And, as Christmas points out, sometimes it’s the simple, easy things that can make all the difference: “A cheap, tasty and popular soup is the holy grail for a set price menu.”

Michelin-starred tasting menu
The Elephant, Torquay – chef-patron Simon Hulstone

“To set the price of the tasting menu at £72.50, we looked at our average à la carte spend, which is £50-£55 a head. The tasting menu is two extra courses and a few bits thrown in as well. It started at £60 and slowly crept up, mainly because we can because of who we are. I don’t want to undervalue our tasting menu or kitchen skills and we’ve never had a comment that we’re expensive.

“Everything’s worked to a GP of 75%, with a maximum of £15-£16 cost of ingredients for the whole menu. We can’t take fillet steak off the menu – it’s the one thing everyone will eat. We struggle with pigeon, venison and duck, and chicken seems a bit cheap to put on a tasting menu. But we don’t want the fish and meat to be more than £8 for the both of them.

“Garnishes will be small pieces of vegetables, some like wild garlic are foraged and free, and some are from our farm. We also have things stored from the winter, like chutneys, jams and pickles.

“Most of our ingredients sit around the same price, so when the fillet of cod, parsnip purée, lardo Ibérico, verjus and spring onion butter dish goes we’ll replace it with another fish of the same sort of price. If there’s a glut of scallops, we’ll put them on, but only if we can get them cheap enough.

“We use dishes off the à la carte so we’ve always got the ingredients and aren’t wasting anything. The portion size of tasting menu dishes is similar to those on the à la carte, but the main proteins are cut a little smaller. To bulk up the main ingredients, we might put a braise with them like shin or some chicken wings: a cheap protein that we can turn into something special.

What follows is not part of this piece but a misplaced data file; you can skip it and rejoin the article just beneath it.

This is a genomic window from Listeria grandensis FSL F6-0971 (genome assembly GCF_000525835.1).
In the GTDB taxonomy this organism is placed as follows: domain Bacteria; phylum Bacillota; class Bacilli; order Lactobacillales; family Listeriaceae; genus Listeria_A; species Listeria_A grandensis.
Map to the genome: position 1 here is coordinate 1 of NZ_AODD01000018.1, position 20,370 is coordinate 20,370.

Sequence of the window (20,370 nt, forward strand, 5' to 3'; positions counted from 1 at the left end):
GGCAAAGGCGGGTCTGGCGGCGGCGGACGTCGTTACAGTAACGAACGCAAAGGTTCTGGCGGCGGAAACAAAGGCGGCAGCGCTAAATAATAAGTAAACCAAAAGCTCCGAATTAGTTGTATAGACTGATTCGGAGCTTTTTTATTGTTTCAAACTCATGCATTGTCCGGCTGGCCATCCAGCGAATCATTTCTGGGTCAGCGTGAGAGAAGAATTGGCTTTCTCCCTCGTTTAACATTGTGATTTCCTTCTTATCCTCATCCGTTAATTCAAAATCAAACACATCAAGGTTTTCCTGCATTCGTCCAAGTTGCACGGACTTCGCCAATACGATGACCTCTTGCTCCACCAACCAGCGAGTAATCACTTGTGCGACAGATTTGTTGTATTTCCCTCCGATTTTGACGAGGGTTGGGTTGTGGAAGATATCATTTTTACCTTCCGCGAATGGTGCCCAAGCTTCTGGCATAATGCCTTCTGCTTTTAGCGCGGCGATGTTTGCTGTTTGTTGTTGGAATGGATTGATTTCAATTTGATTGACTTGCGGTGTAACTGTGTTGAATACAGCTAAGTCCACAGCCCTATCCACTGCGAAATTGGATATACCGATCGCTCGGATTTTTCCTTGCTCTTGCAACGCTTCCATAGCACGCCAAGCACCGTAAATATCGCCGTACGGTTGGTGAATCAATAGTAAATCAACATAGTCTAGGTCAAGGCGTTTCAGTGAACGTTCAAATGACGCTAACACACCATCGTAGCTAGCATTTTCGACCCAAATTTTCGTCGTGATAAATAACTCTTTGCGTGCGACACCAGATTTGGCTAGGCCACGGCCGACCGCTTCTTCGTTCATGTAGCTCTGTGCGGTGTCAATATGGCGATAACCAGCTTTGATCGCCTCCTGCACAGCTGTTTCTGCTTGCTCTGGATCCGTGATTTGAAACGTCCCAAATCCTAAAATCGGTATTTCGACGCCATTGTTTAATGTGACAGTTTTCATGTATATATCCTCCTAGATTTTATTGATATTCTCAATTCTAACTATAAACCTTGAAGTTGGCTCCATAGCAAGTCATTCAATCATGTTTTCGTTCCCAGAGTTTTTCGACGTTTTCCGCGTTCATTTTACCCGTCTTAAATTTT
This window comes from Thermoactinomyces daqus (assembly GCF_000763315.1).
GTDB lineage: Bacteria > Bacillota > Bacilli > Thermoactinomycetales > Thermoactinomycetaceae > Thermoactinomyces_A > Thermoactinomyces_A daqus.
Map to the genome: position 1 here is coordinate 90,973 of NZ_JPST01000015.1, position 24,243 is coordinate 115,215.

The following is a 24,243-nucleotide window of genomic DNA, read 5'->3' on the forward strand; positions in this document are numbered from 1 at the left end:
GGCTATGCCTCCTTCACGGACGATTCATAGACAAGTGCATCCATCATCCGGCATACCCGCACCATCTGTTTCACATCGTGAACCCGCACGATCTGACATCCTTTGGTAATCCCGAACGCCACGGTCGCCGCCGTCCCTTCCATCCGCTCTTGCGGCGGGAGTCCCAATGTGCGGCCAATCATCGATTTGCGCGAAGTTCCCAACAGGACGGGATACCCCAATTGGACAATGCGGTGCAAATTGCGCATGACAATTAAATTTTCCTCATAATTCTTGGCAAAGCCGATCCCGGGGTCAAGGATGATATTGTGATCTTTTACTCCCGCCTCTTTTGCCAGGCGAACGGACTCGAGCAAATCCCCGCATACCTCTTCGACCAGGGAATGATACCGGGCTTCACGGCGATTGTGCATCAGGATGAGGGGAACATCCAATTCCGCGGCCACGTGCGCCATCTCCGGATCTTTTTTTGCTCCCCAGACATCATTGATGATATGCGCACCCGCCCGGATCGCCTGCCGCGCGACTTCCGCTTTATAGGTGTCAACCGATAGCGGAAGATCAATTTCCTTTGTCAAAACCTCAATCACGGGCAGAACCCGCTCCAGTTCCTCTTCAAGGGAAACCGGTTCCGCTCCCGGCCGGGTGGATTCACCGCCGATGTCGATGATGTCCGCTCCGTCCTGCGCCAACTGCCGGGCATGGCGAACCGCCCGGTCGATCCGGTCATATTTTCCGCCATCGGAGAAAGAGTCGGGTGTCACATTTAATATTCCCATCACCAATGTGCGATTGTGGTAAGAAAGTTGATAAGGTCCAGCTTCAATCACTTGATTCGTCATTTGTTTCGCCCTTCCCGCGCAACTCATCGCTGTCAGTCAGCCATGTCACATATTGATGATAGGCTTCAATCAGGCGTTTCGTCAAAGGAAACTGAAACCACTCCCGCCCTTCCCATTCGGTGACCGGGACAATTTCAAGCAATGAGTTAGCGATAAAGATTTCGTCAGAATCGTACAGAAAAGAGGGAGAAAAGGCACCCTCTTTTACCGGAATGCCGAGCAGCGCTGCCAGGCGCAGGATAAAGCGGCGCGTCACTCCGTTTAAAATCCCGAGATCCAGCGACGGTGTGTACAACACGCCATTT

“Although we have a Michelin star, we’re not a fine dining destination, so seven courses of big portions will fill you up. I want my customers to feel they’ve got value for money and will return.”

Brasserie menu
Hotel du Vin – group executive head chef Matt Powell

“With about 60 items, the Hotel du Vin menu is big but it encompasses our bar and room service menu, so you can eat whatever you want wherever you are in the hotel. We have eight to 10 starters and the same with the main courses. To cut down on wastage, there’s dishes in the prix fixe sections that are also in the entrées, and the same with the prix fixe and the plats principaux, so there’s some crossover, which keeps down wastage, but gives people a varied amount on the menu.

“The menu changes five times a year, but some things we’ve become known for will run throughout the whole year, like soupe à l’oignon, steak tartare, cassoulet, pork belly, bouillabaisse, crème brûlée and tarte tatin.

“When we’re costing a menu, we don’t start with the selling price, we start with the product. We get the best we can and base the dish around that. I would look at seasonality first because that’s how to get the best price.

“We would never try to exceed £10 for a starter or £20 for main course because bistro food is meant to be quite accessible. However, we do exceed that with fillet steak (£31.95) and sole meunière (£27.95) because of the price of the product. The prices stick out but our customers tell us they want them to be on the menu. Special times of the year, like Christmas and Mother’s Day, is when we bring out luxury ingredients such as lobster.